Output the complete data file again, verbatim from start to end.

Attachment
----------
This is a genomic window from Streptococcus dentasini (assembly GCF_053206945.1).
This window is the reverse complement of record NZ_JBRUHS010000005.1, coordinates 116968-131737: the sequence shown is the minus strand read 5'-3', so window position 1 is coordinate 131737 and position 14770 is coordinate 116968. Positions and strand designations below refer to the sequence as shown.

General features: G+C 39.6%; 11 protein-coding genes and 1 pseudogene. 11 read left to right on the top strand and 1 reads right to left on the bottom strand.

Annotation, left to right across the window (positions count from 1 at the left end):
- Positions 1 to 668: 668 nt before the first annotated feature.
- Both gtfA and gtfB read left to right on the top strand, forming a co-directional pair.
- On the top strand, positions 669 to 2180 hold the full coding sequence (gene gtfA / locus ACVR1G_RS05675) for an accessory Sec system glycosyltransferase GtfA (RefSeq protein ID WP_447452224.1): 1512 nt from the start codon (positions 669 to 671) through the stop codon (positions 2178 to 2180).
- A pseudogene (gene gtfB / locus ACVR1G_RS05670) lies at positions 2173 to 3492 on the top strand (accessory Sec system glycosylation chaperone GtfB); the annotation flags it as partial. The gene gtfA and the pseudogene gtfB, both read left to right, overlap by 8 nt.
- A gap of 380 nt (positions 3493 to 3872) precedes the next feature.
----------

This is a genomic window from Streptococcus dentasini (assembly GCF_053206945.1).
This window is the reverse complement of record NZ_JBRUHS010000005.1, coordinates 116968-131737: the sequence shown is the minus strand read 5'-3', so window position 1 is coordinate 131737 and position 14770 is coordinate 116968. Positions and strand designations below refer to the sequence as shown.

General features: G+C 39.6%; 11 protein-coding genes and 1 pseudogene. 11 read left to right on the top strand and 1 reads right to left on the bottom strand.

Annotation, left to right across the window (positions count from 1 at the left end):
- Positions 1 to 668: 668 nt before the first annotated feature.
- Both gtfA and gtfB read left to right on the top strand, forming a co-directional pair.
- On the top strand, positions 669 to 2180 hold the full coding sequence (gene gtfA / locus ACVR1G_RS05675) for an accessory Sec system glycosyltransferase GtfA (RefSeq protein ID WP_447452224.1): 1512 nt from the start codon (positions 669 to 671) through the stop codon (positions 2178 to 2180).
- A pseudogene (gene gtfB / locus ACVR1G_RS05670) lies at positions 2173 to 3492 on the top strand (accessory Sec system glycosylation chaperone GtfB); the annotation flags it as partial. The gene gtfA and the pseudogene gtfB, both read left to right, overlap by 8 nt.
- A gap of 380 nt (positions 3493 to 3872) precedes the next feature.